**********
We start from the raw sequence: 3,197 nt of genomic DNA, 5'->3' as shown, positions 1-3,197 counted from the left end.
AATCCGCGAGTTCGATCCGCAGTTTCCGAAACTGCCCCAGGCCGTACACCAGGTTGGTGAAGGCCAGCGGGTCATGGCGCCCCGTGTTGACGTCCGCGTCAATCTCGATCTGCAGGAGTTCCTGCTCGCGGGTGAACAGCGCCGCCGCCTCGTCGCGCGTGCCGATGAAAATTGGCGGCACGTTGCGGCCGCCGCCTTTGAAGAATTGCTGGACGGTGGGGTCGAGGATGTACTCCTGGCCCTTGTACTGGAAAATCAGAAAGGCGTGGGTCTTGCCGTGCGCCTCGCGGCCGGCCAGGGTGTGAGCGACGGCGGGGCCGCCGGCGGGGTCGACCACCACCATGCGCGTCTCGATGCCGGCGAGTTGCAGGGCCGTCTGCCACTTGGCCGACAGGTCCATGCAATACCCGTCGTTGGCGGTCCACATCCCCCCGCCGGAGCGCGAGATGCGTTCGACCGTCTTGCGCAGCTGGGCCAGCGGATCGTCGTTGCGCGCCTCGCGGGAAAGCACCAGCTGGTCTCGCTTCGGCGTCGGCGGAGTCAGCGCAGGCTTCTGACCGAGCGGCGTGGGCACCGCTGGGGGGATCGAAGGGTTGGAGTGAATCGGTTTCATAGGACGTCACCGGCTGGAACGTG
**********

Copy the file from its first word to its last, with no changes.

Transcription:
We start from the raw sequence: 3,197 nt of genomic DNA, 5'->3' as shown, positions 1-3,197 counted from the left end.
AATCCGCGAGTTCGATCCGCAGTTTCCGAAACTGCCCCAGGCCGTACACCAGGTTGGTGAAGGCCAGCGGGTCATGGCGCCCCGTGTTGACGTCCGCGTCAATCTCGATCTGCAGGAGTTCCTGCTCGCGGGTGAACAGCGCCGCCGCCTCGTCGCGCGTGCCGATGAAAATTGGCGGCACGTTGCGGCCGCCGCCTTTGAAGAATTGCTGGACGGTGGGGTCGAGGATGTACTCCTGGCCCTTGTACTGGAAAATCAGAAAGGCGTGGGTCTTGCCGTGCGCCTCGCGGCCGGCCAGGGTGTGAGCGACGGCGGGGCCGCCGGCGGGGTCGACCACCACCATGCGCGTCTCGATGCCGGCGAGTTGCAGGGCCGTCTGCCACTTGGCCGACAGGTCCATGCAATACCCGTCGTTGGCGGTCCACATCCCCCCGCCGGAGCGCGAGATGCGTTCGACCGTCTTGCGCAGCTGGGCCAGCGGATCGTCGTTGCGCGCCTCGCGGGAAAGCACCAGCTGGTCTCGCTTCGGCGTCGGCGGAGTCAGCGCAGGCTTCTGACCGAGCGGCGTGGGCACCGCTGGGGGGATCGAAGGGTTGGAGTGAATCGGTTTCATAGGACGTCACCGGCTGGAACGTG